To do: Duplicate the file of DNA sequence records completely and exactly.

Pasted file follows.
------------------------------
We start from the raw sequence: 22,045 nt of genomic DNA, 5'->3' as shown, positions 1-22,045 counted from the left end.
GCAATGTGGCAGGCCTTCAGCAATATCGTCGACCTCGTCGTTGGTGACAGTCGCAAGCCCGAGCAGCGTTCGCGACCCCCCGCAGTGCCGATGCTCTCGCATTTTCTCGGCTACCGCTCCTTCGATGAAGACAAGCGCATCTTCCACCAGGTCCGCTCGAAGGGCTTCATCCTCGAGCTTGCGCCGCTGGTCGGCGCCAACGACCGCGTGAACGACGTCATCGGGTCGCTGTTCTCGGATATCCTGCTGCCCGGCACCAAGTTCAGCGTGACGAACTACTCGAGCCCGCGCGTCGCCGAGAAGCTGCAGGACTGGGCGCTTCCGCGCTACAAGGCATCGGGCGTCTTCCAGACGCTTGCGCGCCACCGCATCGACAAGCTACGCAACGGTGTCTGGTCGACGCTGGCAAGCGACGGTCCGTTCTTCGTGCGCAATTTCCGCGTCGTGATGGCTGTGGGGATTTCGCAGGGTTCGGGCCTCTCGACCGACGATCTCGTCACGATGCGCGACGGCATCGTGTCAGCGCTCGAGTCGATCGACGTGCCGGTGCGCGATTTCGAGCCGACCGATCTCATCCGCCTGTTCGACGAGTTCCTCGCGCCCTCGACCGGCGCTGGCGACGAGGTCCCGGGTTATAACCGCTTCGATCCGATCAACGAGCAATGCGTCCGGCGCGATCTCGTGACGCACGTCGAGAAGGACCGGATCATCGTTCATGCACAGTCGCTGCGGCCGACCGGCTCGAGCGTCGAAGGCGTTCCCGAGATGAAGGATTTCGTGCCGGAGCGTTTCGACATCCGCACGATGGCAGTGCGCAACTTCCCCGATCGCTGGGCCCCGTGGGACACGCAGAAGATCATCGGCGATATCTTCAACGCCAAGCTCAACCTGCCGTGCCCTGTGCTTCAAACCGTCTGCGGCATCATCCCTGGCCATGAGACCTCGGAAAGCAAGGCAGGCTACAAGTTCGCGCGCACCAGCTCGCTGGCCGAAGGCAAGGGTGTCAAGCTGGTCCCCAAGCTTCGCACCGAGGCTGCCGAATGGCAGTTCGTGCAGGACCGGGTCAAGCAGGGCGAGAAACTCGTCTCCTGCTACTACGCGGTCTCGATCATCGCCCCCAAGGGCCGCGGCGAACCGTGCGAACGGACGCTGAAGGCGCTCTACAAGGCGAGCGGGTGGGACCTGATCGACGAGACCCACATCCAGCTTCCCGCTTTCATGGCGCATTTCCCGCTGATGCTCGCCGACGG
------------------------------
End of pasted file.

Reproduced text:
We start from the raw sequence: 22,045 nt of genomic DNA, 5'->3' as shown, positions 1-22,045 counted from the left end.
GCAATGTGGCAGGCCTTCAGCAATATCGTCGACCTCGTCGTTGGTGACAGTCGCAAGCCCGAGCAGCGTTCGCGACCCCCCGCAGTGCCGATGCTCTCGCATTTTCTCGGCTACCGCTCCTTCGATGAAGACAAGCGCATCTTCCACCAGGTCCGCTCGAAGGGCTTCATCCTCGAGCTTGCGCCGCTGGTCGGCGCCAACGACCGCGTGAACGACGTCATCGGGTCGCTGTTCTCGGATATCCTGCTGCCCGGCACCAAGTTCAGCGTGACGAACTACTCGAGCCCGCGCGTCGCCGAGAAGCTGCAGGACTGGGCGCTTCCGCGCTACAAGGCATCGGGCGTCTTCCAGACGCTTGCGCGCCACCGCATCGACAAGCTACGCAACGGTGTCTGGTCGACGCTGGCAAGCGACGGTCCGTTCTTCGTGCGCAATTTCCGCGTCGTGATGGCTGTGGGGATTTCGCAGGGTTCGGGCCTCTCGACCGACGATCTCGTCACGATGCGCGACGGCATCGTGTCAGCGCTCGAGTCGATCGACGTGCCGGTGCGCGATTTCGAGCCGACCGATCTCATCCGCCTGTTCGACGAGTTCCTCGCGCCCTCGACCGGCGCTGGCGACGAGGTCCCGGGTTATAACCGCTTCGATCCGATCAACGAGCAATGCGTCCGGCGCGATCTCGTGACGCACGTCGAGAAGGACCGGATCATCGTTCATGCACAGTCGCTGCGGCCGACCGGCTCGAGCGTCGAAGGCGTTCCCGAGATGAAGGATTTCGTGCCGGAGCGTTTCGACATCCGCACGATGGCAGTGCGCAACTTCCCCGATCGCTGGGCCCCGTGGGACACGCAGAAGATCATCGGCGATATCTTCAACGCCAAGCTCAACCTGCCGTGCCCTGTGCTTCAAACCGTCTGCGGCATCATCCCTGGCCATGAGACCTCGGAAAGCAAGGCAGGCTACAAGTTCGCGCGCACCAGCTCGCTGGCCGAAGGCAAGGGTGTCAAGCTGGTCCCCAAGCTTCGCACCGAGGCTGCCGAATGGCAGTTCGTGCAGGACCGGGTCAAGCAGGGCGAGAAACTCGTCTCCTGCTACTACGCGGTCTCGATCATCGCCCCCAAGGGCCGCGGCGAACCGTGCGAACGGACGCTGAAGGCGCTCTACAAGGCGAGCGGGTGGGACCTGATCGACGAGACCCACATCCAGCTTCCCGCTTTCATGGCGCATTTCCCGCTGATGCTCGCCGACGG